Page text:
Two French photographers, Laurence Leblanc and Mathieu bernard-Reymond were awarded the 2003 Prix HSBC pour la photographie (then known as the Prix de la Fondation CCF pour la photographie). That year, the Sportweek photo director Giovanna Calvenzi served at the artistic advisor. For this 8th installment in our series, we spoke with both winners. Laurence Leblanc, based in Paris, told us about the experience and his career since.
L’Œil de la Photographie : This year, the Prix HSBC pour la photographie is celebrating its 20th anniversary. The prize is given out every year to two artists to help them develop a project to be the subject of a monograph and exhibition, often their first. How was this experience for you ?
Laurence Leblanc : It was a great opportunity for me to share the entirety my work. Some photographs had been exhibited and acquired by collectors through the Galerie VU. The book gave me more visibility. The most powerful artistic experiences I’ve had are when I discover a thought or a perspective in full. I need to be stunned, astonished, damaged—that’s when we get beyond the surface of things. The experience of the book remains very important. It offers a new way to understand the work, to ask new questions and attempt to respond to them. It was also the opportunity for me to thank people who have played an important role in my career. I asked Peter Gabriel to write the preface and we put together, with the help of Christian Caujolle, a kind of dialogue with the Cambodian filmmaker Rithy Panh.
LODLP : Can you tell us about the award-winning project and how you’ve continued to explore this work ?
L. L. : The award-winning project was shot in Cambodia between 1999 and 2001 with the help of the Villa Medicis Hors Les Murs. (It followed an earlier series in which I explored childhood through photographs taken in France and Morocco.) In Cambodia I wondered how a child grows up, confronts reality and an incomprehensible past, nightmares, ubiquitous traces of the horror. Three additional parts were added to the first. The second part, Les nonnes, explored the question of women, the end of life and spirituality. In the third part, Rendons le possible, I examined the nature of our discussions today, inspired by the Jean de La Bruyère aphorism: “Giving – and receiving – must be seen as a natural exchange, something that simply happens.” In 2013 I finished the fourth part, D’Argile. I worked with the model figures in the film The Missing Picture by Cambodian filmmaker Rithy Panh. These faces, the size of a fingernail, are motionless, but they remind us, and call out to us.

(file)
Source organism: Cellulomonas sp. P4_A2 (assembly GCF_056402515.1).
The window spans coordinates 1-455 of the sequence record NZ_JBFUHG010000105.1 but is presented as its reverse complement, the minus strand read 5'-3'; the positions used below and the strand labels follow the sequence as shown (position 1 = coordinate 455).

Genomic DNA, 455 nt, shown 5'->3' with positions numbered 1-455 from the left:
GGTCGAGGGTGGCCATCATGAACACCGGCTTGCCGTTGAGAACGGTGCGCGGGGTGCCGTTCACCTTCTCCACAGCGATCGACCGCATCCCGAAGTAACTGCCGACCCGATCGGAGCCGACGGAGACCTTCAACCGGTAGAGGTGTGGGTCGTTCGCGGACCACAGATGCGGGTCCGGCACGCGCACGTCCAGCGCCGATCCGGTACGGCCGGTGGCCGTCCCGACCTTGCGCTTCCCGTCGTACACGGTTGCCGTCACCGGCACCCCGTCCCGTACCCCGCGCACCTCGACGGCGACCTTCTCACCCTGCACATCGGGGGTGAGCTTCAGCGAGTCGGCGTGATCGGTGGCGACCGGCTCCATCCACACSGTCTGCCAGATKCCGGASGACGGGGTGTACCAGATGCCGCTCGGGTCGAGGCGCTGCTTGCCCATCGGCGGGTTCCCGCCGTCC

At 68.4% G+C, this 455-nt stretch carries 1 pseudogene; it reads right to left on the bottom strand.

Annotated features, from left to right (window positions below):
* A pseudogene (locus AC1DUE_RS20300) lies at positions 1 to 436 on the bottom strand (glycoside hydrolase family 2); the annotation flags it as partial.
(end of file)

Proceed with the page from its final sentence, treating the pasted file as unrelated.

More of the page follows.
LODLP : What are some of the highlights of your career since you were awarded the prize? And what is your relationship like with HSBC today ?
L. L. : I have been incredibly happy to continue working with the publisher Actes Sud for my 2009 book Seul l’Air (shot in part in Africa). This series will be exhibited at the 40th edition of the Rencontres d’Arles. A “carte blanche” for France Culture radio, a short film that should be released soon, workshops in France and abroad (Bangladesh, Lebanon), a collaboration with the Musée Niépce and other things. I’ve stayed close with the HSBC team. For the past 12 years we’ve had a ritual of meeting up at Arles every summer. Unfortunately, there’s so little time during the year, but I always try to attend the announcement of the new winners.
« With her work on children in Cambodia, Laurence Leblanc raises the disquieting question of how these youngsters are to live with the aftermath of the Cambodian massacres. She examines childhood postures and attitudes in an attempt to understand and photographically reconstruct the reality facing this country, submerged in lasting, omnipresent perplexity over what went wrong and how such nightmarish horror could have actually taken place. Laurence Leblanc interprets rather than witnesses. The children smile, as children do, but in her portrayal of their play, we sense the inevitable underlying tension of suffering. Her work leads us into an unsettling world inhabited by tiny innocent ghosts struggling desperately to wake up and break out of the nightmare. »
Giovanna Calvenzi – Artistic Advisor 2003
Rithy, Chéa, Kim Sour et les autres
Monographie Laurence Leblanc
Editions Actes Sud
ISBN : 2-7427-4495-9